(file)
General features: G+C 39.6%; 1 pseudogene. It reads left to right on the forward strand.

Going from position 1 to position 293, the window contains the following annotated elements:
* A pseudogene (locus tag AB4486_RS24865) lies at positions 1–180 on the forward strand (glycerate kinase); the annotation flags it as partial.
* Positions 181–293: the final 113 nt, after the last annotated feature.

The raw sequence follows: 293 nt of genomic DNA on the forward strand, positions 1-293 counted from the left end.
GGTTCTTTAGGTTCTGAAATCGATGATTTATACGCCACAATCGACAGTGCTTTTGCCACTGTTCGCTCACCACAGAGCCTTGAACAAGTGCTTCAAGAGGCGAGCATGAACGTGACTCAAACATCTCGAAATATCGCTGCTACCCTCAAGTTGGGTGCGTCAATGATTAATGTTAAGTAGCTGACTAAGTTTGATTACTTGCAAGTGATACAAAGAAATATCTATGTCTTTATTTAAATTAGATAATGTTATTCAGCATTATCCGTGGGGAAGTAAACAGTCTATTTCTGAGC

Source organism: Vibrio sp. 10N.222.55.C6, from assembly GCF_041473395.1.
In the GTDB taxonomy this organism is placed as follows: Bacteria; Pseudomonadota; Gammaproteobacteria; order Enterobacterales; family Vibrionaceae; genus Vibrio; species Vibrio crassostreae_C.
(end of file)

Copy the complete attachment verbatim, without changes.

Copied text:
General features: G+C 39.6%; 1 pseudogene. It reads left to right on the forward strand.

Going from position 1 to position 293, the window contains the following annotated elements:
* A pseudogene (locus tag AB4486_RS24865) lies at positions 1–180 on the forward strand (glycerate kinase); the annotation flags it as partial.
* Positions 181–293: the final 113 nt, after the last annotated feature.

The raw sequence follows: 293 nt of genomic DNA on the forward strand, positions 1-293 counted from the left end.
GGTTCTTTAGGTTCTGAAATCGATGATTTATACGCCACAATCGACAGTGCTTTTGCCACTGTTCGCTCACCACAGAGCCTTGAACAAGTGCTTCAAGAGGCGAGCATGAACGTGACTCAAACATCTCGAAATATCGCTGCTACCCTCAAGTTGGGTGCGTCAATGATTAATGTTAAGTAGCTGACTAAGTTTGATTACTTGCAAGTGATACAAAGAAATATCTATGTCTTTATTTAAATTAGATAATGTTATTCAGCATTATCCGTGGGGAAGTAAACAGTCTATTTCTGAGC

Source organism: Vibrio sp. 10N.222.55.C6, from assembly GCF_041473395.1.
In the GTDB taxonomy this organism is placed as follows: Bacteria; Pseudomonadota; Gammaproteobacteria; order Enterobacterales; family Vibrionaceae; genus Vibrio; species Vibrio crassostreae_C.